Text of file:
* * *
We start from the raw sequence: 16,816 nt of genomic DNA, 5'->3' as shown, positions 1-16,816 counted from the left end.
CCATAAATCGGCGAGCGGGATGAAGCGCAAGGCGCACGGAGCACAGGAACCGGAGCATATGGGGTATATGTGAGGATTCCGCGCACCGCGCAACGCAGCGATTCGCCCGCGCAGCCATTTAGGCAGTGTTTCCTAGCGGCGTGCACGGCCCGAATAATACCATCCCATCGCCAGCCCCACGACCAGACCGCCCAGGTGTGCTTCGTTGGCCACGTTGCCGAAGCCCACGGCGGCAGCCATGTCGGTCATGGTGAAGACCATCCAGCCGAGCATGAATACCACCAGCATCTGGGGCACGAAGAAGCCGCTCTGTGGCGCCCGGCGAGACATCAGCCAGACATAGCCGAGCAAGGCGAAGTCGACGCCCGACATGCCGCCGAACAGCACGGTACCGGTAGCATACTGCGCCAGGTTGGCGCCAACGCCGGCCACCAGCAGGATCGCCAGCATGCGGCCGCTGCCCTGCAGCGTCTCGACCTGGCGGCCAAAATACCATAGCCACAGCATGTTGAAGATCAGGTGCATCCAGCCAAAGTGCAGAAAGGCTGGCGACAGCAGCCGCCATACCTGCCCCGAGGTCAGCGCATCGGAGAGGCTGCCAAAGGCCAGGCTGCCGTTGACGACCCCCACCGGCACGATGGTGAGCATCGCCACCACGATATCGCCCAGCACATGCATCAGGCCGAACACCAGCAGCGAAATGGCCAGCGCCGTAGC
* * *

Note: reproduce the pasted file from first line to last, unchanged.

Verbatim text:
We start from the raw sequence: 16,816 nt of genomic DNA, 5'->3' as shown, positions 1-16,816 counted from the left end.
CCATAAATCGGCGAGCGGGATGAAGCGCAAGGCGCACGGAGCACAGGAACCGGAGCATATGGGGTATATGTGAGGATTCCGCGCACCGCGCAACGCAGCGATTCGCCCGCGCAGCCATTTAGGCAGTGTTTCCTAGCGGCGTGCACGGCCCGAATAATACCATCCCATCGCCAGCCCCACGACCAGACCGCCCAGGTGTGCTTCGTTGGCCACGTTGCCGAAGCCCACGGCGGCAGCCATGTCGGTCATGGTGAAGACCATCCAGCCGAGCATGAATACCACCAGCATCTGGGGCACGAAGAAGCCGCTCTGTGGCGCCCGGCGAGACATCAGCCAGACATAGCCGAGCAAGGCGAAGTCGACGCCCGACATGCCGCCGAACAGCACGGTACCGGTAGCATACTGCGCCAGGTTGGCGCCAACGCCGGCCACCAGCAGGATCGCCAGCATGCGGCCGCTGCCCTGCAGCGTCTCGACCTGGCGGCCAAAATACCATAGCCACAGCATGTTGAAGATCAGGTGCATCCAGCCAAAGTGCAGAAAGGCTGGCGACAGCAGCCGCCATACCTGCCCCGAGGTCAGCGCATCGGAGAGGCTGCCAAAGGCCAGGCTGCCGTTGACGACCCCCACCGGCACGATGGTGAGCATCGCCACCACGATATCGCCCAGCACATGCATCAGGCCGAACACCAGCAGCGAAATGGCCAGCGCCGTAGC